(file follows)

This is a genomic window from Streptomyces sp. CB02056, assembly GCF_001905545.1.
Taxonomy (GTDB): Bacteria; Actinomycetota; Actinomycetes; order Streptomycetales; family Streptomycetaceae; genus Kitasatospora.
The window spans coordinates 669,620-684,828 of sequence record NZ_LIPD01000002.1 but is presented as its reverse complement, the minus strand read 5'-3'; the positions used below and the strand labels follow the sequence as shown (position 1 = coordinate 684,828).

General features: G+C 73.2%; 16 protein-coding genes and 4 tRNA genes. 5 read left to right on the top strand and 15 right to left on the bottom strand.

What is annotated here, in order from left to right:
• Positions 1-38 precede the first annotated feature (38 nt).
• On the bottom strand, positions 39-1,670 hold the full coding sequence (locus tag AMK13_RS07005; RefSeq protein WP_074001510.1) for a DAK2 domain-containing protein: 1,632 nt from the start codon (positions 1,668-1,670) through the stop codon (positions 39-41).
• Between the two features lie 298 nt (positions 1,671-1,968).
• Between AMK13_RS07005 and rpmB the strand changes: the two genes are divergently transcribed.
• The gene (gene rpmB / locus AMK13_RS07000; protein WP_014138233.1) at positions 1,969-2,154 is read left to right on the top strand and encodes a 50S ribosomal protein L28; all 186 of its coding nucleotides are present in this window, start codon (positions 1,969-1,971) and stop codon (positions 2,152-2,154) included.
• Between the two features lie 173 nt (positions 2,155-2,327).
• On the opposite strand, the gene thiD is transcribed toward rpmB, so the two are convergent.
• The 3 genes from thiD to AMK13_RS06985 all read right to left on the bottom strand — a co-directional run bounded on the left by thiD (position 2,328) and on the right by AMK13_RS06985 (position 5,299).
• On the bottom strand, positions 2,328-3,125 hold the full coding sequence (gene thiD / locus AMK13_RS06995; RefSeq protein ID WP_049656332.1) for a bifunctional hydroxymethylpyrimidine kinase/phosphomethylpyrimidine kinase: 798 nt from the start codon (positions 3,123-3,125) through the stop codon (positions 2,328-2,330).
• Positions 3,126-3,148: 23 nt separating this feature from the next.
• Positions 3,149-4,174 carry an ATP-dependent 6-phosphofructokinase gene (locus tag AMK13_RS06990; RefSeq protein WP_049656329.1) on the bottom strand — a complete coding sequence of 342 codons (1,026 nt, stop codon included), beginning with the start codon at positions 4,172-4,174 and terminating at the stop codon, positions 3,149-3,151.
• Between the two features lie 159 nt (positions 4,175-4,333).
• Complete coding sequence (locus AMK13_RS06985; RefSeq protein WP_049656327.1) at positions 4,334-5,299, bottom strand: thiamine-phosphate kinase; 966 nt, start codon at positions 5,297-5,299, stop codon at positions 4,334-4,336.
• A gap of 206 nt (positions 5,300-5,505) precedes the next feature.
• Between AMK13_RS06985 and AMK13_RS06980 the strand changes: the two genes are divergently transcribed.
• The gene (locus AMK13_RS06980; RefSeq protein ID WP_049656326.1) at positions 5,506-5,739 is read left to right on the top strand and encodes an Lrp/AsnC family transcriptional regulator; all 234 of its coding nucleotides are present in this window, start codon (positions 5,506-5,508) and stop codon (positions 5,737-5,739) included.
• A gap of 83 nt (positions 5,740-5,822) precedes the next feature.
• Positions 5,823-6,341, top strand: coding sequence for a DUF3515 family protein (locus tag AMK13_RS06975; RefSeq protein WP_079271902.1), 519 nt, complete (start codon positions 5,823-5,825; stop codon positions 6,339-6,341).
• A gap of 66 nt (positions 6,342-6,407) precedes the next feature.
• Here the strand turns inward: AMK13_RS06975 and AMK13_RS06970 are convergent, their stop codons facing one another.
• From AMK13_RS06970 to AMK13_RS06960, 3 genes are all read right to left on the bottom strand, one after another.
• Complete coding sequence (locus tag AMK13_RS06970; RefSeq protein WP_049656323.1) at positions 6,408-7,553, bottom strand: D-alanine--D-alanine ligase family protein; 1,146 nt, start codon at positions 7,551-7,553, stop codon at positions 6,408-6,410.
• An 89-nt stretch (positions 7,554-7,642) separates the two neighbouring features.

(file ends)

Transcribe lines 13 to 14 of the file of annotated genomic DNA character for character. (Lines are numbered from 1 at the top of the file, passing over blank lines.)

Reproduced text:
• The 3 genes from thiD to AMK13_RS06985 all read right to left on the bottom strand — a co-directional run bounded on the left by thiD (position 2,328) and on the right by AMK13_RS06985 (position 5,299).
• On the bottom strand, positions 2,328-3,125 hold the full coding sequence (gene thiD / locus AMK13_RS06995; RefSeq protein ID WP_049656332.1) for a bifunctional hydroxymethylpyrimidine kinase/phosphomethylpyrimidine kinase: 798 nt from the start codon (positions 3,123-3,125) through the stop codon (positions 2,328-2,330).